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Morals and Ethics - Essay Example

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Discussions on morals and ethics abound. All around us we hear talk of professional ethics, universal morals and, increasingly, the decline in both. We, ourselves, are constantly engaged in the making ethical decisions and the passing of moral judgments…
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Morals and Ethics
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Download file to see previous pages Understanding the ways in which ethics and morals may conflict and converge and, how actions may be judged as moral but not ethical, and vice-versa, it is important to define these two concepts. According to the Webster dictionary, the term ethics refers to a set of moral principles whose application allow for the differentiation between right and wrong. On the basis of this definition, it would seem that ethics and morals are inseparable, whereby that which is ethical is, by definition, also moral. This is not true. Once again referring to the Webster dictionary, one finds that moral systems tend to be universal while ethical principles tend to be specific. That is, while morals refer to universal understandings of right and wrong, good and bad, ethics refer to particular understandings, which derive from professional or cultural codes of conduct, among others. Therefore, even though the concepts of ethics and morals are interrelated, they are ultimately distinct.
On the basis of the definitions resented, it is evident that the colonial officer's actions were ethical but they were not moral. Within the bounds of his professional duties and his responsibility to protect the Burmese, his shooting of the elephant was an ethical act. The elephant, who suffered an "attack of must" (Orwell, para. 6), had wreaked havoc upon the market and the hut dwellers, not to mention the fact that it had stomped upon an old man and killed him by partially burying him, head down, in the mud. The elephant had proved himself dangerous and his owner, the only person who could control him, was not in the vicinity. Given the officer's profession and its associate responsibilities and duties, shooting and killing the elephant was ethical insofar as it meant terminating the danger which this beast represented to the defenseless.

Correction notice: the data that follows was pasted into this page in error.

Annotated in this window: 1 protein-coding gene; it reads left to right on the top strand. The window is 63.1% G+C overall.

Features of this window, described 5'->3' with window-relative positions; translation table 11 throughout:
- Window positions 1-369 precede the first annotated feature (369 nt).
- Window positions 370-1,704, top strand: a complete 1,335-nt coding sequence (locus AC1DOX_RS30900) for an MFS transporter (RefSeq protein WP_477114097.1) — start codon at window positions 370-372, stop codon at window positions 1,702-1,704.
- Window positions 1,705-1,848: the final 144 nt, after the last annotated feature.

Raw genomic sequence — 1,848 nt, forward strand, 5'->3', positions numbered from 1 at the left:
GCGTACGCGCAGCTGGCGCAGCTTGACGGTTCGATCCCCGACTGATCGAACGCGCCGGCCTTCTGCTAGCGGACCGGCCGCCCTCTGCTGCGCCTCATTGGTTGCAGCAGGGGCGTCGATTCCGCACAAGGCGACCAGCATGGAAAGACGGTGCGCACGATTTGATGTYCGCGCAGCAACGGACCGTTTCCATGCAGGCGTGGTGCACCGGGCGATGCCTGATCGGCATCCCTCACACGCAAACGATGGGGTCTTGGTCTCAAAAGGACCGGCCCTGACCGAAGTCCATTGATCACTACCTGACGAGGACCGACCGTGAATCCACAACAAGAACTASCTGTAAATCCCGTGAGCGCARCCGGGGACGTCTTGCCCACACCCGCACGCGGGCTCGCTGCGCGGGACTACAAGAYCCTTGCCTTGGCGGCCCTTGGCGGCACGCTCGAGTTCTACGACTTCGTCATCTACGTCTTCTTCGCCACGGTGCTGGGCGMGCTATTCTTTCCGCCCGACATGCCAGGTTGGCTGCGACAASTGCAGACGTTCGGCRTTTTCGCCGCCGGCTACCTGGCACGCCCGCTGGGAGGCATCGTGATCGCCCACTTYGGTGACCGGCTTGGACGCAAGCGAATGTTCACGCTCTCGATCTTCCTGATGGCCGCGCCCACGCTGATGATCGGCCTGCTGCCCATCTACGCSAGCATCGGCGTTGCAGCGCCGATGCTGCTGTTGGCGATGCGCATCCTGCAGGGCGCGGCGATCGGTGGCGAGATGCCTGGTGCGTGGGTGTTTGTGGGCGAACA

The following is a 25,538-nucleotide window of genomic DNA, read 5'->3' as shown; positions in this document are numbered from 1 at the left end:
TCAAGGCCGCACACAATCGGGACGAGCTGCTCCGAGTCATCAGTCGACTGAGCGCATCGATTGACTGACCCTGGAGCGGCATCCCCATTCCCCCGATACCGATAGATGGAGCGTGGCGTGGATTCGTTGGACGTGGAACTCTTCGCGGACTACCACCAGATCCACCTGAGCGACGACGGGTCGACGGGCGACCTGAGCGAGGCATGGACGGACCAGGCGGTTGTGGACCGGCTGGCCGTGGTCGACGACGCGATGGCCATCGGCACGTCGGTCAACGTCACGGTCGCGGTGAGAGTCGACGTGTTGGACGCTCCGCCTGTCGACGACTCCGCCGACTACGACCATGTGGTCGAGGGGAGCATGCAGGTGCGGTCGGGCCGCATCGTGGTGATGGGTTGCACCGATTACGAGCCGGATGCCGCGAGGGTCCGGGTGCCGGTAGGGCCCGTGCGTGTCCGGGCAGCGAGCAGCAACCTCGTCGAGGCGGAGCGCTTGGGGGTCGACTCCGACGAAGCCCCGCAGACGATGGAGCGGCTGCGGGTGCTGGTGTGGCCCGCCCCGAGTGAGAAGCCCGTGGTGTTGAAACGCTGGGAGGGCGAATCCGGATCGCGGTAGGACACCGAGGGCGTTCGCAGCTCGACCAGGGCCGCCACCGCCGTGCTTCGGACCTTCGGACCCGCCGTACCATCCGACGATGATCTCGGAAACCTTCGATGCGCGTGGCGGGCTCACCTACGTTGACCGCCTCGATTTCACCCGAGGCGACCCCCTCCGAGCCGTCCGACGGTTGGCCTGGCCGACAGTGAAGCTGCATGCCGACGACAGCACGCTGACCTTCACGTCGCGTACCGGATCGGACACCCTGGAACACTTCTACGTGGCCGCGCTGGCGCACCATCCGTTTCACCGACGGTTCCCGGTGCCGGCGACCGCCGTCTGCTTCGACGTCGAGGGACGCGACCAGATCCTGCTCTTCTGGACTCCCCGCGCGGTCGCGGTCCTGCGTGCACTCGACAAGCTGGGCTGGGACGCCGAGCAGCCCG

While it may have been an ethical act, the shooting of the elephant was not a moral one. There are several reasons why his action was immoral. In the first place, the officer did not shoot the beast because he represented a danger at that time but, because the crowd expected him to. In the second place, the shooting was not inspired by a sense of professional responsibility towards the safety and the welfare of the villagers but by the desire not to be laughed at. In the third place, the officer shot the elephant even though his moral instincts told him that this was wrong. Consequently, in acting as he did, Orwell's colonial officer did not just disregard his own moral judgment but his actions were not motivated by any sense of professional ethics or notion of responsibility towards the villagers. Indeed, he even expressed happiness/satisfaction that the elephant had killed a coolie so that his shooting of the elephant may be morally and ethically justifiable. It is on this basis that his actions must ultimately be judged as immoral even though they are seemingly consistent with his professional ethics.
The doctor, or medical resident's actions are a complete reversal of those of Orwell's officer as they comply with morality but not with professional ethics. The doctor was, to all intents and purposes, trapped in a situation wherein morals and ethics collided. On the one hand, he was confronted with an injured man who, if he did not try to ...Download file to see next pagesRead More
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